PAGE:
The first few beats of "Pumped Up Kicks" are a guaranteed throwback to the summer of 2011, when Foster the People's original demo found its way to No. 3 on the Billboard Hot 100.
Since then, Mark Foster remains the only original member left in the band, and his battles with addiction, politics, and writer's block have run rampant through subsequent albums. Nearly seven years after the release of their first record, Torches, Foster the People returned with their third record, Sacred Hearts Club, in July. Moving away from their regular producers, Foster and bandmate Isom Innis took production into their own hands to craft their most beat-driven record yet.
Mark Foster couldn't make it to our interview due to some pretty intense flight delays (I bet he was flying United!), but I chatted with the rest of the band at Bumbershoot to learn more about the making of Sacred Hearts Club. An added bonus: keyboardist Innis, guitarist Sean Cimino, and drummer Mark Pontius also disclosed information about their Blue Man Group-inspired drum jams and if they thought Sid killed Nancy.
Mark Foster and Isom Innis self-produced Sacred Hearts Club, how did that experience differ from working with outside producers?
Innis: When we started the record, we weren't necessarily recording an album—we didn't really know what it was going to be. We went into the studio early on and got to purge musically, and we had time to follow an idea wherever it was going to go. Over the years we've produced different artists together, so it was really nice starting it together, and feeling free to not really take up anyone's time. Definitely, for us, we played the studio like an instrument. New ideas came from certain sounds we were getting and the way we were sonically arranging things—production really became part of the creative process.
At what point did you know you were ready to bring other people into the equation?
Innis: I think when we were so close to each idea and we needed someone. I mean, it was right there in our faces for so long, really for like a year and a half, and we needed an outside ear. We needed someone that we trusted to say, "Hey, maybe this section doesn't need six synth parts and 10 drum fills, maybe just stick with this one part" [laughs].
Sacred Hearts Club is the first album with an actual photo on the cover. Why?
Pontius: We talked a lot about it when we were making Supermodel. We had a big discussion, and we thought at the time that we were gonna be doing that for every album we ever made. We have a friend that did a lot of that art and we were like, "He's our guy." But then, when it came time for this one, it just didn't feel as organic and natural for us. It felt like it was time to do the photo thing and make a confident step into a new chapter.
I know Mark traveled extensively before Supermodel. what was the inspiration before Sacred Hearts Club?
Innis: I know that it stems from a trip he went on to Burma [Myanmar]. He tells the story so well so I don't want to take the words out of his mouth and butcher it, but the meaning of Sacred Hearts Club is group of people who celebrate life to the fullest, but aren't afraid to exist outside of societal norms. It really became the mantra of the recording process.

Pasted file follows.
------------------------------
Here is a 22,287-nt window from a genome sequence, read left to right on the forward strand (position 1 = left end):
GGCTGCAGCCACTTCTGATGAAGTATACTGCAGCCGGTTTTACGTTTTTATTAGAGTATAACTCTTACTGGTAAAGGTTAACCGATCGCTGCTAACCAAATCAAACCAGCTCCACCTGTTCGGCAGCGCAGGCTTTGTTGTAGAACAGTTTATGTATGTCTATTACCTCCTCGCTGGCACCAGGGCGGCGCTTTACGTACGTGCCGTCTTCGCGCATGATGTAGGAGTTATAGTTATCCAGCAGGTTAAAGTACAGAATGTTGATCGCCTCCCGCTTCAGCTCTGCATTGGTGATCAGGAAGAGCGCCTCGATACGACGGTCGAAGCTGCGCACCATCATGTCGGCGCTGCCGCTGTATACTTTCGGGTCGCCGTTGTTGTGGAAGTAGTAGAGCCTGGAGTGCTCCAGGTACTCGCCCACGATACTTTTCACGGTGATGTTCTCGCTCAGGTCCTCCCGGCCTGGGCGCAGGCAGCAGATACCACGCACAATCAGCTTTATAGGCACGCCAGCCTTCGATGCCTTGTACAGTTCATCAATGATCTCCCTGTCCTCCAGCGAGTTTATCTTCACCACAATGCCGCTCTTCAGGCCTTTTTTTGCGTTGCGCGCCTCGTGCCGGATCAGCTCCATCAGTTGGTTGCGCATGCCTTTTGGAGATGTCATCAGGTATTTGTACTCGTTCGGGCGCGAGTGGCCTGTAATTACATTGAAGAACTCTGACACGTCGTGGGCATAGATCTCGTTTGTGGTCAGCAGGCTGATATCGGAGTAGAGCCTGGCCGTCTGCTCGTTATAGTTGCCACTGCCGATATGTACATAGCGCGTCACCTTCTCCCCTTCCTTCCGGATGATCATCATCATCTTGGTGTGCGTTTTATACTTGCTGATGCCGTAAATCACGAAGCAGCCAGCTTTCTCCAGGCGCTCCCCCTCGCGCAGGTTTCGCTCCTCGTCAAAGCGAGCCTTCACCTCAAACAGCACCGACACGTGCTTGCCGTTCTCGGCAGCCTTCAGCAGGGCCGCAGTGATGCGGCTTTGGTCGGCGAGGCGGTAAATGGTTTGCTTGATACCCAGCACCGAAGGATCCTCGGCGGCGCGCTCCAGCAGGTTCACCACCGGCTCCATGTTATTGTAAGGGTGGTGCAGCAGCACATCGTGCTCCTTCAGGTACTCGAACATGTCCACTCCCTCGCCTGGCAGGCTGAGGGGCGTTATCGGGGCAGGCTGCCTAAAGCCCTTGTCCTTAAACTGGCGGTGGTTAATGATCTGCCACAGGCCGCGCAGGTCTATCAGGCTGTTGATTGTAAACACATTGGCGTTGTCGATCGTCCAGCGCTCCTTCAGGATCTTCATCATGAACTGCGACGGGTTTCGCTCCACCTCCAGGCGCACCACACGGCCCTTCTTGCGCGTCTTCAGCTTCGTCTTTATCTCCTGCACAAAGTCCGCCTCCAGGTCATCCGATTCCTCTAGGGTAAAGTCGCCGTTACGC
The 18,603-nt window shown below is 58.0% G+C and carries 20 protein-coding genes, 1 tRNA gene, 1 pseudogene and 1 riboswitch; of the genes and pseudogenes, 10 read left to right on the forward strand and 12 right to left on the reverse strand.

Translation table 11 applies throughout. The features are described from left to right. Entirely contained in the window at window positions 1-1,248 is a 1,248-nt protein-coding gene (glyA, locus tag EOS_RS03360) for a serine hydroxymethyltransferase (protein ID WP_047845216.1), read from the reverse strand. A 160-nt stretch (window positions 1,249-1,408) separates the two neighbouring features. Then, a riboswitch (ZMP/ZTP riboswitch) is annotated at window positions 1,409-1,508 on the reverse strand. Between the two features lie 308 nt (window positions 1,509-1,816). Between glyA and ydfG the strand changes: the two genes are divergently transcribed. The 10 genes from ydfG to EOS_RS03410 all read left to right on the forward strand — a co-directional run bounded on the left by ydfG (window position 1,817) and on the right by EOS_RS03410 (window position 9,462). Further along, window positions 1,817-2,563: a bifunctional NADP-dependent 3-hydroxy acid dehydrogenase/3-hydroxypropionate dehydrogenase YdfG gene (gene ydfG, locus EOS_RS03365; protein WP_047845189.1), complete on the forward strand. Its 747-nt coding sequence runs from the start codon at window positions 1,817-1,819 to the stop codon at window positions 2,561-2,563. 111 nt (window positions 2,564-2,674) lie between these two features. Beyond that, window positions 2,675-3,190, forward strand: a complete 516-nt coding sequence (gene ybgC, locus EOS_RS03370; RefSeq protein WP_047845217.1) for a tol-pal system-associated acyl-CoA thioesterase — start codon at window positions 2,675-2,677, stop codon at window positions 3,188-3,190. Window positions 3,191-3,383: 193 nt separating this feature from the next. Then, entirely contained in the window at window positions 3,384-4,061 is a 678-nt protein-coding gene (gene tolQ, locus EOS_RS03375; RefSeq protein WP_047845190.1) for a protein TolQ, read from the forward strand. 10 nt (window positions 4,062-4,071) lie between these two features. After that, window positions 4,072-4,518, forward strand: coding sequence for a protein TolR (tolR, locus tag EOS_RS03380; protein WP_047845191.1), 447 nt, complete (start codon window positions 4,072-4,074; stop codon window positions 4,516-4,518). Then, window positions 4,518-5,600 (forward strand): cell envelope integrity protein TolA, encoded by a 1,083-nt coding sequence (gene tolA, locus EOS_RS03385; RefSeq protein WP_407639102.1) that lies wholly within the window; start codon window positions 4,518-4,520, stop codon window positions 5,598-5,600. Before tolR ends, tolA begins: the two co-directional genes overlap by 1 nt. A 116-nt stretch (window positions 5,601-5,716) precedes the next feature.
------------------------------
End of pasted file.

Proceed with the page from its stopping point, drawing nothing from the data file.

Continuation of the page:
“SHC,” a song on Scared Hearts Club, was that from around the time that Supermodel was recorded?
Innis: It was actually pre-Supermodel, and the foundation of that track was this drum loop that I cut out of performance from Mark Pontius, at this jam session we did in Sunset Sound Studio 3, the infamous studio where Prince recorded a lot of his records. In between Supermodel and the Torches tour, we went in and just had this drum... jam [laughs]. It was our version of the Blue Man Group, maybe just a little bit more rock and roll [laughs]!
We recorded all this material and it took us years to sift through it. A lot of the songs on Sacred Hearts Club were born from me showing Foster a beat that I had made, and he would take that and respond musically. “SHC” was cool because it came out of a jam that we did as a band that I just cut up showed it to Mark, and he ended up writing the bass line and going in and nailing the vocals in almost one take.
You all release lots of additional videos, photos and artwork along with your music. How important are other forms of art in connection with the music?
Cimino: Anything visual tells such a story without words. I think speaking that language as much as possible, on par with the music, is our goal. [We want] anything we put out, like album artwork, videos, behind the scenes, to be just as great as the music, so that it can tell other stories and get people stoked about how they approach listening to music.
Innis: I feel like art, especially abstract art, is almost a metaphor for our creative process. Especially in Sacred Hearts Club, when we were making this record, the way that we were experimenting and improvising to try to build ideas up before they were fully fledged songs, you're just throwing paint at a canvas. You're just following your instinct, and you might not know what you're doing. You're just throwing ideas.
Did Sid kill Nancy?
Pontius: I honestly don't know enough, so I'm just going to say, yeah.
Cimino: No comment.
Innis: I like the conspiracy theory that he didn't kill her, and that she overdosed and stabbed herself, or accidentally stabbed herself, and that they had come up with a suicide pact together. After Sid took his own life, a note was found in his jacket and it was a suicide pact.... I don't know. But right now I side with, he didn't kill Nancy and he was just being loyal to their suicide pact.